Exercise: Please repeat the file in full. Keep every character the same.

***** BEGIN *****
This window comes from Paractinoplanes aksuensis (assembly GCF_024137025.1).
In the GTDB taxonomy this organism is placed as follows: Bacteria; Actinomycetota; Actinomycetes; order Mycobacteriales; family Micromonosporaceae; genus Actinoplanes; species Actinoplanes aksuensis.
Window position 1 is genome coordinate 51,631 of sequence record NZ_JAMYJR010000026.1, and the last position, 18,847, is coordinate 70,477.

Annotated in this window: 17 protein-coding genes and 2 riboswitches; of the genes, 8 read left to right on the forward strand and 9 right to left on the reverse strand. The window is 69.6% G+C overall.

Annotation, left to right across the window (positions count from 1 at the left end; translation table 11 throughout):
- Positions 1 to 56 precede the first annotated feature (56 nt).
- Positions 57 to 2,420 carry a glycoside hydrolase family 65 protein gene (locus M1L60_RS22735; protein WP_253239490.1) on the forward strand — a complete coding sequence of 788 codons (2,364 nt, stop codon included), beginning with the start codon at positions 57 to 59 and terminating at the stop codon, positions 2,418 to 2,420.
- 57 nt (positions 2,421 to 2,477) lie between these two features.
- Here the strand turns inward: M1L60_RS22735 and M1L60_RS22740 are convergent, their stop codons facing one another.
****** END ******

This window comes from Paractinoplanes aksuensis (assembly GCF_024137025.1).
In the GTDB taxonomy this organism is placed as follows: Bacteria; Actinomycetota; Actinomycetes; order Mycobacteriales; family Micromonosporaceae; genus Actinoplanes; species Actinoplanes aksuensis.
Window position 1 is genome coordinate 51,631 of sequence record NZ_JAMYJR010000026.1, and the last position, 18,847, is coordinate 70,477.

Annotated in this window: 17 protein-coding genes and 2 riboswitches; of the genes, 8 read left to right on the forward strand and 9 right to left on the reverse strand. The window is 69.6% G+C overall.

Annotation, left to right across the window (positions count from 1 at the left end; translation table 11 throughout):
- Positions 1 to 56 precede the first annotated feature (56 nt).
- Positions 57 to 2,420 carry a glycoside hydrolase family 65 protein gene (locus M1L60_RS22735; protein WP_253239490.1) on the forward strand — a complete coding sequence of 788 codons (2,364 nt, stop codon included), beginning with the start codon at positions 57 to 59 and terminating at the stop codon, positions 2,418 to 2,420.
- 57 nt (positions 2,421 to 2,477) lie between these two features.
- Here the strand turns inward: M1L60_RS22735 and M1L60_RS22740 are convergent, their stop codons facing one another.